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I have included the header netdb.h, where getaddrinfo is included, but gcc issues this warning:

warning: Using 'getaddrinfo' in statically linked applications requires at runtime the shared libraries from the glibc version used for linking

gcc -m32 -static -s -O2 -std=c99 -D_POSIX_C_SOURCE=200112L myprogram.c

How can I statically compile whatever file is missing ?

Possible solutions:

1 It could be that the glibc installation is missing the corresponding object file necessary for static compilation. If that is the case, create the corresponding object file and link it at compilation.

2 Try EGLIBC instead of glibc.

3 I succesfully compiled my program with dietlibc which compiled without any errors plus the resulting binary was much smaller than what glibc makes.

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I would make your possible solutions an answer. Then you can accept your own answer. –  Lucas May 18 '10 at 7:53

2 Answers 2

up vote 8 down vote accepted

glibc uses libnss to support a number of different providers for address resolution services. Unfortunately, you cannot statically link libnss, as exactly what providers it loads depends on the local system's configuration.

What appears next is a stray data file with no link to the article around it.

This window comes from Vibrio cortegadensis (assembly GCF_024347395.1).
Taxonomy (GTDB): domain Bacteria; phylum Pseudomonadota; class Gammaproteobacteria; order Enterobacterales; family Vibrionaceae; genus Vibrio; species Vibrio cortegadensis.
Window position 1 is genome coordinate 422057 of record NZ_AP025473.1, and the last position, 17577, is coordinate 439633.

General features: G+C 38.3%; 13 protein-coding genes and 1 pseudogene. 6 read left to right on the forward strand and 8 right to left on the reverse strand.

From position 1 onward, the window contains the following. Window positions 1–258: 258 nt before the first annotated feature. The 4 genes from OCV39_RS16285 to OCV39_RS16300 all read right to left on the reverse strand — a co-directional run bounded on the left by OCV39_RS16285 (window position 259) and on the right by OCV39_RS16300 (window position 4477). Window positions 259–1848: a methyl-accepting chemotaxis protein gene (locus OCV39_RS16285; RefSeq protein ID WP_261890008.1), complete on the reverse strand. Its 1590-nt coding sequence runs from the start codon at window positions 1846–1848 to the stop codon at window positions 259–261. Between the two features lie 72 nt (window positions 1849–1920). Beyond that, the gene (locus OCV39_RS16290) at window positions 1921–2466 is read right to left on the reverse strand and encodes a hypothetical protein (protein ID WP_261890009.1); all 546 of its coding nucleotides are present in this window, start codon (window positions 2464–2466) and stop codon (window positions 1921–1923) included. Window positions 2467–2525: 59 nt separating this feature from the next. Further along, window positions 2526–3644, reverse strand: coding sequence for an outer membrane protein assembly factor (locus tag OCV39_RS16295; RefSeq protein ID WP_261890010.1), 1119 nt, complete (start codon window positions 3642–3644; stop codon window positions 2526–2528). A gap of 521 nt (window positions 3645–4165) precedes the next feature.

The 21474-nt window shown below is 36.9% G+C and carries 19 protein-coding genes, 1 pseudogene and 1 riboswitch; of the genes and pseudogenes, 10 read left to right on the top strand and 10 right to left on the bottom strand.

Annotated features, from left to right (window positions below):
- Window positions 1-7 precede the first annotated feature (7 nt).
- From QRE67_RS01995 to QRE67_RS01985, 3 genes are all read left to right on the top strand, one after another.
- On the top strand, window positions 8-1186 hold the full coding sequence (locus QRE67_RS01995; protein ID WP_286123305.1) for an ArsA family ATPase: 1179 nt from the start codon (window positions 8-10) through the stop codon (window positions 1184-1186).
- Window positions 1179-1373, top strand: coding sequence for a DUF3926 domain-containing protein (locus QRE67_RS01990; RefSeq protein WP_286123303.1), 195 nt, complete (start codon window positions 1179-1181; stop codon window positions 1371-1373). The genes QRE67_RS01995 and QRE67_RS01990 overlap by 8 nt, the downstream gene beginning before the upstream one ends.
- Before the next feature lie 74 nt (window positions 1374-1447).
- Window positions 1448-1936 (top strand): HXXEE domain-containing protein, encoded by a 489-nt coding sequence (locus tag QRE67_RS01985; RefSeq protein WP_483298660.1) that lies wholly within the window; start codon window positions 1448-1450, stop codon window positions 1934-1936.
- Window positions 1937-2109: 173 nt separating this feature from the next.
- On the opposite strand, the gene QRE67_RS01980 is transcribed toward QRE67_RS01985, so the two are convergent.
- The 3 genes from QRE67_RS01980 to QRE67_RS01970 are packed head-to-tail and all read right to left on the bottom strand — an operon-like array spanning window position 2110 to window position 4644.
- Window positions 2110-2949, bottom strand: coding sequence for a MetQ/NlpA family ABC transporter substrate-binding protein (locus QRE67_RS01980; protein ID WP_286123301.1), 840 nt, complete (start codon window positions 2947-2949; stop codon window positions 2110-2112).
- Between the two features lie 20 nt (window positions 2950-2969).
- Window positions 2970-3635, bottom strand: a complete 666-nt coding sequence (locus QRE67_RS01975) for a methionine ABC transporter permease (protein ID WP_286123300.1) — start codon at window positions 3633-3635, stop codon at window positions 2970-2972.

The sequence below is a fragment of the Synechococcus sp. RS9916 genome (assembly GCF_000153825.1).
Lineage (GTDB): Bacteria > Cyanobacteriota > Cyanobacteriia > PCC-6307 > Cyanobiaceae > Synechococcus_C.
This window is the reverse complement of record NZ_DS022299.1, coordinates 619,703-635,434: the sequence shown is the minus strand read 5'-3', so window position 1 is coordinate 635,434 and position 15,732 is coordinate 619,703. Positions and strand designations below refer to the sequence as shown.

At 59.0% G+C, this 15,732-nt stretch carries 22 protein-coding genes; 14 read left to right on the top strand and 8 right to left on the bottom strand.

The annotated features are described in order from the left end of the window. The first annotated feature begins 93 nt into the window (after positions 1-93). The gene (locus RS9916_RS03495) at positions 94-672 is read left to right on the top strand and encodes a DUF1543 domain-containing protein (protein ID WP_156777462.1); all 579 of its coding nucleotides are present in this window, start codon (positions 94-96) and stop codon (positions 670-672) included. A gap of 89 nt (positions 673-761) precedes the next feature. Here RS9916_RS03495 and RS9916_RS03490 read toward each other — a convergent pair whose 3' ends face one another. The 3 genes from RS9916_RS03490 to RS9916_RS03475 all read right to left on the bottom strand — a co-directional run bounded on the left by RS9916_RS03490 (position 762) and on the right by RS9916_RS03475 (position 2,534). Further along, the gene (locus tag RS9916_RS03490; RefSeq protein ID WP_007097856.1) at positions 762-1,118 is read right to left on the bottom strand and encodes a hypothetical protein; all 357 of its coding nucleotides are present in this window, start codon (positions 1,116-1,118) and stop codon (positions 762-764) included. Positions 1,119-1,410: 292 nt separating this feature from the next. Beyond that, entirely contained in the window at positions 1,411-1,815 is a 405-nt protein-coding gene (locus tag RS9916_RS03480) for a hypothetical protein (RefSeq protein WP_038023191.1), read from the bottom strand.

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Meanwhile in version 2.20 there is the --enable-static-nss flag of configure which seems to do exactly this. Note that static linking introduces some disadvantages (see @pixelbeat's answer and the comments made to it). –  Karl Richter Sep 20 at 18:18

I think certain features are dependent on the dynamic loader to work things out at run time. static linking is no longer practical unfortunately http://people.redhat.com/drepper/no_static_linking.html

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I think it depends on what you need to do. Static compiling is a valid solution if binary-portability is a must. –  Neeladri Vishweswaran May 7 '10 at 8:49
    
Well the above mentions that some things are not possible if you statically link. I've some notes on binary compatibility here: pixelbeat.org/programming/linux_binary_compatibility.html –  pixelbeat May 7 '10 at 13:08

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